Other Tubing Options
Copper is a fantastic metal choice for large wind chimes, perhaps even more so than large aluminum or large steel wind chimes. Copper is a wonderful material for wind chime tubes or bells for numerous reasons.
Reason number one is that copper is available in different wall thicknesses. Reason number two is that a copper wind chime can age very beautifully, as unfinished copper gradually transforms from a rich deep amber to numerous colors of green that will look gorgeous in your backyard, garden, or patio. However, copper is most likely one of the most expensive materials to use for wind chime tubes.
Using galvanized steel for wind chimes is a wonderful idea since it has proven to perform well in different kinds of weather, and when compared to other metals, galvanized steel is the least expensive one.
Stainless steel is one of the most suitable metals for manufacturing wind chimes. Stainless steel wind chimes feature unique qualities that are not found in any other wind chime alloy. To begin you can use an incredibly thin sidewall while still getting a wonderful tone. Remember that the larger the diameter and the longer the pipe, the lower the bass tone.
Stainless steel polishes to a mirror shine finish and retains that quality for an extended period of time in most, if not all, weather situations.
Nevertheless, stainless steel is also likely to be one of the more expensive metal options, and because of its high nickel content, is one of the most difficult metals to cut and drill through. So you may require plenty of patience, as well as extra cutting blades and drill bits, but the results will be worth it if you can afford it and have the patience to work with it.
Making Your Own Wind Chime
Wind chimes are one of the most simple crafts you can make. The great thing about constructing wind chimes is that they can be anything. And the more inventive you are, the more unique and entertaining they will be.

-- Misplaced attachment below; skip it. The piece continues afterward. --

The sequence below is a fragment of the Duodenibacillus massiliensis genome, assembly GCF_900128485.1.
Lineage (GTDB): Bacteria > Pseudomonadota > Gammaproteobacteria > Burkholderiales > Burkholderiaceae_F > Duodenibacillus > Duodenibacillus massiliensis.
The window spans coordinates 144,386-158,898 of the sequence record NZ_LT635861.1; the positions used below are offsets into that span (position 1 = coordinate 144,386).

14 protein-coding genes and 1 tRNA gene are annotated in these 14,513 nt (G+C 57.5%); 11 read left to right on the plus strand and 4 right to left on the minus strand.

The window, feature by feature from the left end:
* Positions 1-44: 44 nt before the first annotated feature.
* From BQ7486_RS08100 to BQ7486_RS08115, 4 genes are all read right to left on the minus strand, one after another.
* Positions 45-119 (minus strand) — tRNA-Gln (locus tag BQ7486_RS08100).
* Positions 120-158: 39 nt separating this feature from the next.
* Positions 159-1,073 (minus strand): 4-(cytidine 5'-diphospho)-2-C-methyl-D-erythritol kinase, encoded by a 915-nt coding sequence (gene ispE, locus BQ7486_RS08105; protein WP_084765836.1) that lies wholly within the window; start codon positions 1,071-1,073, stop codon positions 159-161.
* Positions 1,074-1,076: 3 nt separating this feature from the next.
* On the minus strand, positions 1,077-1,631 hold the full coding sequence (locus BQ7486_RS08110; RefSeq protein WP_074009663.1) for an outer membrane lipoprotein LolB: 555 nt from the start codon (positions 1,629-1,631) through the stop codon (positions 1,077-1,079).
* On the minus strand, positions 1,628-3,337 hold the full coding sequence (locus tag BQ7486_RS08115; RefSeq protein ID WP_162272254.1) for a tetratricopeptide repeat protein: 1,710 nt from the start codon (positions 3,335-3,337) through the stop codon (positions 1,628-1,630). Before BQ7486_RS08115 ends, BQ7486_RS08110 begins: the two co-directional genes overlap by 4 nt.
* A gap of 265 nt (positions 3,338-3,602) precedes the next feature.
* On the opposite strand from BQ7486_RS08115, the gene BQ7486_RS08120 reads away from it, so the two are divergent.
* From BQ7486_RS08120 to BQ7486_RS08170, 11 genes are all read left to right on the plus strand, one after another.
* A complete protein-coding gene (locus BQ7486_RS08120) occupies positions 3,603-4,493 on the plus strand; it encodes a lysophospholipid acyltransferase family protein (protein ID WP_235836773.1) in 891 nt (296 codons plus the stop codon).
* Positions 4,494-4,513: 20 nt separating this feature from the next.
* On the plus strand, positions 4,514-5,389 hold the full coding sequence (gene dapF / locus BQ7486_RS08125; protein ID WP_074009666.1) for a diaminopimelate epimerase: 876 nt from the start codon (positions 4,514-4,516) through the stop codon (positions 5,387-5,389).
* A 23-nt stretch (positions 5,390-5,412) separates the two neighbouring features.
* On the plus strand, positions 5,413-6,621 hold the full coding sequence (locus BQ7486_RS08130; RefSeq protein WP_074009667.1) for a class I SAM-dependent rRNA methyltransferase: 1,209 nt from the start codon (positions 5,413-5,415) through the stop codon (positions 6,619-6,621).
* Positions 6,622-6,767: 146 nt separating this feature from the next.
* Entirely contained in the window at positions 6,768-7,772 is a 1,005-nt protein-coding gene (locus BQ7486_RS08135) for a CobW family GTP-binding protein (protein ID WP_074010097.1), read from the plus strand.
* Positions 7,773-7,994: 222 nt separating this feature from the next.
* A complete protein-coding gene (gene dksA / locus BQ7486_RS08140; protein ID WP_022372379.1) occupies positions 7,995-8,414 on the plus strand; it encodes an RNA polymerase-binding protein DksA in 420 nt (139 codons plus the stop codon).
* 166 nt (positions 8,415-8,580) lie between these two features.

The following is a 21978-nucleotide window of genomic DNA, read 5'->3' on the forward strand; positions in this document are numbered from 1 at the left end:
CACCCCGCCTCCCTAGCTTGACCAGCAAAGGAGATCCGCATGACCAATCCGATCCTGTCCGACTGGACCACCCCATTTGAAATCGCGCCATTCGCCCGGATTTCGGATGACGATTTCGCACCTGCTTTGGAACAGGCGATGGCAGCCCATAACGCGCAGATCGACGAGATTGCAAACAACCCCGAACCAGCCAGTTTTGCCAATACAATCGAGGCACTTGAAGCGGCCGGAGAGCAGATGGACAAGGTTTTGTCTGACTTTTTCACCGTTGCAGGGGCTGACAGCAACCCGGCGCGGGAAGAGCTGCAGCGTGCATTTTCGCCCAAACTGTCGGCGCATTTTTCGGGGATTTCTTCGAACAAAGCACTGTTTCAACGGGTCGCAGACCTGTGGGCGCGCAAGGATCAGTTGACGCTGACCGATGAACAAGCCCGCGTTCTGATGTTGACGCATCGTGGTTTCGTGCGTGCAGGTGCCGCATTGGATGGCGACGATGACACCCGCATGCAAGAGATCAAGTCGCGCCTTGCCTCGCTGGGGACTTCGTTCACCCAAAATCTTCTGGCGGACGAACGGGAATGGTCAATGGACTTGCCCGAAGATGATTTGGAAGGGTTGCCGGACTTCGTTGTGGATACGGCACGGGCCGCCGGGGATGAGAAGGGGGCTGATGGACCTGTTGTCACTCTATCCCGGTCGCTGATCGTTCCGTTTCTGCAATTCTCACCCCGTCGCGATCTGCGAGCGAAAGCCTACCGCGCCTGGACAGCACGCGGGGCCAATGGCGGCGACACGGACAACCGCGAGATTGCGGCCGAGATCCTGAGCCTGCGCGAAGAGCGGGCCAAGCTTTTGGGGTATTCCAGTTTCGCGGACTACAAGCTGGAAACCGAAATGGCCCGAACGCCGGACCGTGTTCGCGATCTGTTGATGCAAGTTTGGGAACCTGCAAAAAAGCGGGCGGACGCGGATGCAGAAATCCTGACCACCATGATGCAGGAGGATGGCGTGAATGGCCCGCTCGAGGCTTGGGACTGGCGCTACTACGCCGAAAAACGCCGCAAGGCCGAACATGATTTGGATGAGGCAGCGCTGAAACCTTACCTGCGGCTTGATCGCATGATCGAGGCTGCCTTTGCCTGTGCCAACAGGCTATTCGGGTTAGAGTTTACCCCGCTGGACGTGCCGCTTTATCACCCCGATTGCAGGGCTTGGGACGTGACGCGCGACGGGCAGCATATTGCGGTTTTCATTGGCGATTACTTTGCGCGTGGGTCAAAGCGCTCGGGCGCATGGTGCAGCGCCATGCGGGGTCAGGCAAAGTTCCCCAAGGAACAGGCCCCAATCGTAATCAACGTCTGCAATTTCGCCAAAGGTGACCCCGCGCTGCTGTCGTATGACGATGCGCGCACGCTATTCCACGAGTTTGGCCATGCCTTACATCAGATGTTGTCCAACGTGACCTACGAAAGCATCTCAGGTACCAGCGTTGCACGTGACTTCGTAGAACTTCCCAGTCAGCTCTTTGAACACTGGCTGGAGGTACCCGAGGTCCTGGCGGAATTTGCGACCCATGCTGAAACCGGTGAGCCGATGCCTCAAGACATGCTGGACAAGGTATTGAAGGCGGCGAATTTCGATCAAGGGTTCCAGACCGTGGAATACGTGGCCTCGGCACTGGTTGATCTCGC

Get 5 feet of Type M 34-inch copper tubing, seven eye screws, five No. 6 1-inch machine screws and nuts, nylon yarn, and 1 x 6 timber.
A 4½ inch-diameter circle should be centered in a 5½ inch-square cut of lumber. Make five equidistant marks on the circle, and then install eye screws in the circle’s center and at each of its five points.
Cut five pieces of tubing to the lengths listed in the table below. The minor pentatonic scale is made up of the five notes of the chime, which correspond to the black keys of a piano. The notes are enjoyable in any order. Pythagoras and other ancient Greeks were the first to investigate the relationship between the length of a vibrating body and the notes of a musical scale.
|Musical Pitch||Length 3/4-Inch Copper Tube||Hang Point|
|C-Sharp||11 1/2 inches||2 9/16 inches|
|D-Sharp||10 7/8 inches||2 7/16 inches|
|F-Sharp||10 inches||2 1/4 inches|
|G-Sharp||9 7/16 inches||2 1/8 inches|
|A-Sharp||8 7/8 inches||2 inches|
Drill a 5/32-inch hole through each pipe in the table. The best chime resonance is produced by these hanging positions. Insert a machine screw into the hole and secure it with a nut. Connect the circle of eye screws to the screw shank in each pipe using a 7-inch length of twine.
Cut a clapper from a 1x scrap with a 2½-inch hole saw. Make a V-shaped, 3-inch-long wind scoop out of extra 1x scrap. Each one should be hung from the middle eye screw. To the top of the initial square, cut and attach two smaller 1x squares. In the smallest square, place an eye screw top-center. Hang the chime in the breeze and enjoy the sound.
Now that you know all about the different options at our disposal for making a wind chime, you can now start crafting your own if only you let your creative juices run free.
Sooner than you know, you will be enjoying the beautiful and magical music these artifacts are capable of playing.